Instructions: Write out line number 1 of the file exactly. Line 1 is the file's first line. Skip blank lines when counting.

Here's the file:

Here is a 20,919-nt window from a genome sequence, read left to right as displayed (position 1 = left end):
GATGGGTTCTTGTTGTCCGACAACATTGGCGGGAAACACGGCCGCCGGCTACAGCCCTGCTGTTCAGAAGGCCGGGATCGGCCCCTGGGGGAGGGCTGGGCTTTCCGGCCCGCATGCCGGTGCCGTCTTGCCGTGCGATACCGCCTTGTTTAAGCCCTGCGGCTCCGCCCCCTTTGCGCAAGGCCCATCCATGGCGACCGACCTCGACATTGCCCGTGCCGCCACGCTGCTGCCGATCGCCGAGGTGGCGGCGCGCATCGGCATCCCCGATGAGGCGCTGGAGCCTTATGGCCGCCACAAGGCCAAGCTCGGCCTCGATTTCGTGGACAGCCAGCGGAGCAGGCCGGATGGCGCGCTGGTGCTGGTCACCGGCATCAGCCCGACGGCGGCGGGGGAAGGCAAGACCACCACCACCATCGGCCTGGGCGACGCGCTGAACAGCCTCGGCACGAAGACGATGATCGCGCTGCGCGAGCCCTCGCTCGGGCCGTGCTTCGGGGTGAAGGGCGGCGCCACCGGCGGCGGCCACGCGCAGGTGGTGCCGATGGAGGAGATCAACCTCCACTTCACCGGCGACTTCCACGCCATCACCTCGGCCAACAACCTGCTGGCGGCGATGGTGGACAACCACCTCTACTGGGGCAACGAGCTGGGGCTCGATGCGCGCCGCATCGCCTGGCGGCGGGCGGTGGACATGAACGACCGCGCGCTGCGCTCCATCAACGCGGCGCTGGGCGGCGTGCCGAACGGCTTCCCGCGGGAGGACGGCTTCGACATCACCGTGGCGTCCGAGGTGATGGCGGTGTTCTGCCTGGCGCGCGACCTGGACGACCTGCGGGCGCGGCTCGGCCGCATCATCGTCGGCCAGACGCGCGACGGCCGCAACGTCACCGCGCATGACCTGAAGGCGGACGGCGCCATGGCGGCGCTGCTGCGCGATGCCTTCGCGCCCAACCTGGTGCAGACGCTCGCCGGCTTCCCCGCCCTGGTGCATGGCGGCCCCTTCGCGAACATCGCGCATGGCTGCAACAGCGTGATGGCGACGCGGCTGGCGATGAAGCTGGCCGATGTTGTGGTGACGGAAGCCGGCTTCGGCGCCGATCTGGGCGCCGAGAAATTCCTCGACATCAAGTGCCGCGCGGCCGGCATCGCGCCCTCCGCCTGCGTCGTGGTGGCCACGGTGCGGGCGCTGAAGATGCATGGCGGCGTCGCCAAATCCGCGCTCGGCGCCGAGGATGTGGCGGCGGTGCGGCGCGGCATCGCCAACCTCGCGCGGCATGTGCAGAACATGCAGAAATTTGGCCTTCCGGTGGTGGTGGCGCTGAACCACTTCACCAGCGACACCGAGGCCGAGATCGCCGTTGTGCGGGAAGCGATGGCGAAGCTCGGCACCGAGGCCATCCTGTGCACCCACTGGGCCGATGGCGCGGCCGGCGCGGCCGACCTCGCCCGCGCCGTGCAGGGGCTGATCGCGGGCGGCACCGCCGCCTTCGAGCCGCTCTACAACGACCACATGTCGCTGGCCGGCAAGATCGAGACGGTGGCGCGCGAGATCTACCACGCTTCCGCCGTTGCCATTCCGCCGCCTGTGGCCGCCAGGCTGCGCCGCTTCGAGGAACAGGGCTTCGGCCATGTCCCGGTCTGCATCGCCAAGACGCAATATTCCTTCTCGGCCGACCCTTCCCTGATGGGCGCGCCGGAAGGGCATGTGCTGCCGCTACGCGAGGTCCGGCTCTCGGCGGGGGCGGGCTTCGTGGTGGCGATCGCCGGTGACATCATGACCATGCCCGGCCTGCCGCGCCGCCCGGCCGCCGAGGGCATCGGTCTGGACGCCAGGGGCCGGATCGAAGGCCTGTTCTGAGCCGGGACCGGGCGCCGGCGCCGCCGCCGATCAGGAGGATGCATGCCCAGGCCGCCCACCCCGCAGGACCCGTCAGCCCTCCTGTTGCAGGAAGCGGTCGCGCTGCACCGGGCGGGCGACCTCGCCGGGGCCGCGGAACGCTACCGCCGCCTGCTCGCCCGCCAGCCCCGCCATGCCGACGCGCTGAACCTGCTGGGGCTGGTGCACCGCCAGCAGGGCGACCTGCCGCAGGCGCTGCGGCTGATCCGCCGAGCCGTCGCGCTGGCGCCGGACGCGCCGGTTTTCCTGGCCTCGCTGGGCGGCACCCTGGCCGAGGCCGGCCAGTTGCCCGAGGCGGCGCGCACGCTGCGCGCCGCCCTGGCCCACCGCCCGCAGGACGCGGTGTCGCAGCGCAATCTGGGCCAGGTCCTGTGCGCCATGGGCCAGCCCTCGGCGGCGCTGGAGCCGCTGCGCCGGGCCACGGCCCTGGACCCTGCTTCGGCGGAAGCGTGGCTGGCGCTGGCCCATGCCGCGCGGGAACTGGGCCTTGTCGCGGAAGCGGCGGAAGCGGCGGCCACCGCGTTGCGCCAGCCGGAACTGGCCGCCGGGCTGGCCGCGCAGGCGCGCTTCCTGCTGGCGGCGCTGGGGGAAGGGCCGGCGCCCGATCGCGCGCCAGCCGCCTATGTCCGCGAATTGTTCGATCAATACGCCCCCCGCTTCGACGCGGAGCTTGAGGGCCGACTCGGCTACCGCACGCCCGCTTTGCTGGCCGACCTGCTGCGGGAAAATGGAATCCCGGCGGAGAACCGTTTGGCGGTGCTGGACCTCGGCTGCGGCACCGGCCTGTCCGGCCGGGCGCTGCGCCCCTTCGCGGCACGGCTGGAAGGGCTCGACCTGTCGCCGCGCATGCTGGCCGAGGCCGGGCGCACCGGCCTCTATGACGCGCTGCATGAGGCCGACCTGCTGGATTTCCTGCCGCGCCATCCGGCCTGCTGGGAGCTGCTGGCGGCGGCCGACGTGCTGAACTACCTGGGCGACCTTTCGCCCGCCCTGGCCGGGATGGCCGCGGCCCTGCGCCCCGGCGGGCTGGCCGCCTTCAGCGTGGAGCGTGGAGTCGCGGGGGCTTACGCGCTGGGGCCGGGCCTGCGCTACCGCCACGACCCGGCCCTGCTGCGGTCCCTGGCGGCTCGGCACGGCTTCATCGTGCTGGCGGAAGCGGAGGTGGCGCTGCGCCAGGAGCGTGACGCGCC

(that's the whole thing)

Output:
Here is a 20,919-nt window from a genome sequence, read left to right as displayed (position 1 = left end):